The Lakes: The Bowderstone

Photos from the 2016 trip to to the Lake District. This time, they are of a very unusual tourist attraction, not a lake. Please enlarge the photos from the original post, if you are able to.

beetleypete

All photos are large files and can be clicked on for detail

After the exertions of Monday, Antony promised me a much easier day to follow. In reasonable weather, we headed off on the drive to Buttermere, one of the smaller lakes in the area. On the way, he suggested a stop at The Bowderstone, in the Borrowdale Valley.
A gentle walk of about ten minutes from the car park took us to the site.
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This huge rock is believed to have fallen from the crag above, perhaps thousands of years ago, and it is unusual in that it came to rest on its edge, and has not moved since. Now managed by the National Trust, it was one of the first tourist attractions originally promoted in the area. In 1798, Joseph Pocklington publicised the stone as a tourist site, and employed an old woman to act as a guideā€¦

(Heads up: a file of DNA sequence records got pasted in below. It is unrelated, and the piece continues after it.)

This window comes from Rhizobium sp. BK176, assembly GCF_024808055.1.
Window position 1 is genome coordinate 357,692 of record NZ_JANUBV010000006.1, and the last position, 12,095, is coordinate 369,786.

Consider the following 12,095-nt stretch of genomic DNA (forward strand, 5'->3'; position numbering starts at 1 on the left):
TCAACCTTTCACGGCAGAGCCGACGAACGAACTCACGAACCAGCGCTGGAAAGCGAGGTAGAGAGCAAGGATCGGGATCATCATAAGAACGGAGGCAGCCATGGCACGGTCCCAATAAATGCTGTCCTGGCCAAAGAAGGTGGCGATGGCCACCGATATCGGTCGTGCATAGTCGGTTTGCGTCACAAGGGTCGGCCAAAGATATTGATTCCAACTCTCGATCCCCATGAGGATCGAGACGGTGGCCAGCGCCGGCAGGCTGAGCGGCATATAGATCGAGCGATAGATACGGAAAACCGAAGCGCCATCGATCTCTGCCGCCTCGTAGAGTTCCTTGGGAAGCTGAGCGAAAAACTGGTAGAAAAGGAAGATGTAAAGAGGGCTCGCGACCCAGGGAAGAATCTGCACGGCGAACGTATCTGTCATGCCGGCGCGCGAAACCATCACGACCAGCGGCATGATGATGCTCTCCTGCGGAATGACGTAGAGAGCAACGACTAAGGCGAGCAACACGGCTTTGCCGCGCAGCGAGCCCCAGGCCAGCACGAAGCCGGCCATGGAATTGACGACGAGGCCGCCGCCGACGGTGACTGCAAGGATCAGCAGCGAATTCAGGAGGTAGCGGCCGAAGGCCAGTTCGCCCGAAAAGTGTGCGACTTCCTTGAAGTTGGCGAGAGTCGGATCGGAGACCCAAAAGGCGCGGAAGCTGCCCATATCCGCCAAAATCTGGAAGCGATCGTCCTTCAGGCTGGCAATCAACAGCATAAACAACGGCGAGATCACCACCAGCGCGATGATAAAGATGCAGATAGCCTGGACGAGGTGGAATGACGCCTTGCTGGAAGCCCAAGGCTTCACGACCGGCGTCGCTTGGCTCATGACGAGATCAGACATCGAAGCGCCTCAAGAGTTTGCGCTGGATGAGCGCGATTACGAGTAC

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The Lakes: The Bowderstone

All photos are large files and can be clicked on for detail

After the exertions of Monday, Antony promised me a much easier day to follow. In reasonable weather, we headed off on the drive to Buttermere, one of the smaller lakes in the area. On the way, he suggested a stop at The Bowderstone, in the Borrowdale Valley.
A gentle walk of about ten minutes from the car park took us to the site.
dscf0357

This huge rock is believed to have fallen from the crag above, perhaps thousands of years ago, and it is unusual in that it came to rest on its edge, and has not moved since. Now managed by the National Trust, it was one of the first tourist attractions originally promoted in the area. In 1798, Joseph Pocklington publicised the stone as a tourist site, and employed an old woman to act as a guide. He even built a cottage for her next to the stone, which still stands.
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During the day, she would sit inside the stone, telling improbable tales to the travellers who had come to see this natural phenomenon. Her spot is clearly visible, in the overhang to the right. You can also see the gate leading to her cottage, on the bottom left of the photo.
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To give some idea of how big it is, I walked up the ladder and took this shot looking back down it. Ollie can be seen at the bottom. He was crying, because he had tried to follow me, and was afraid to walk on the wide treads.
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It was impressive indeed, and in an idyllic setting too. The perfect start to our day, as we continued on to Buttermere.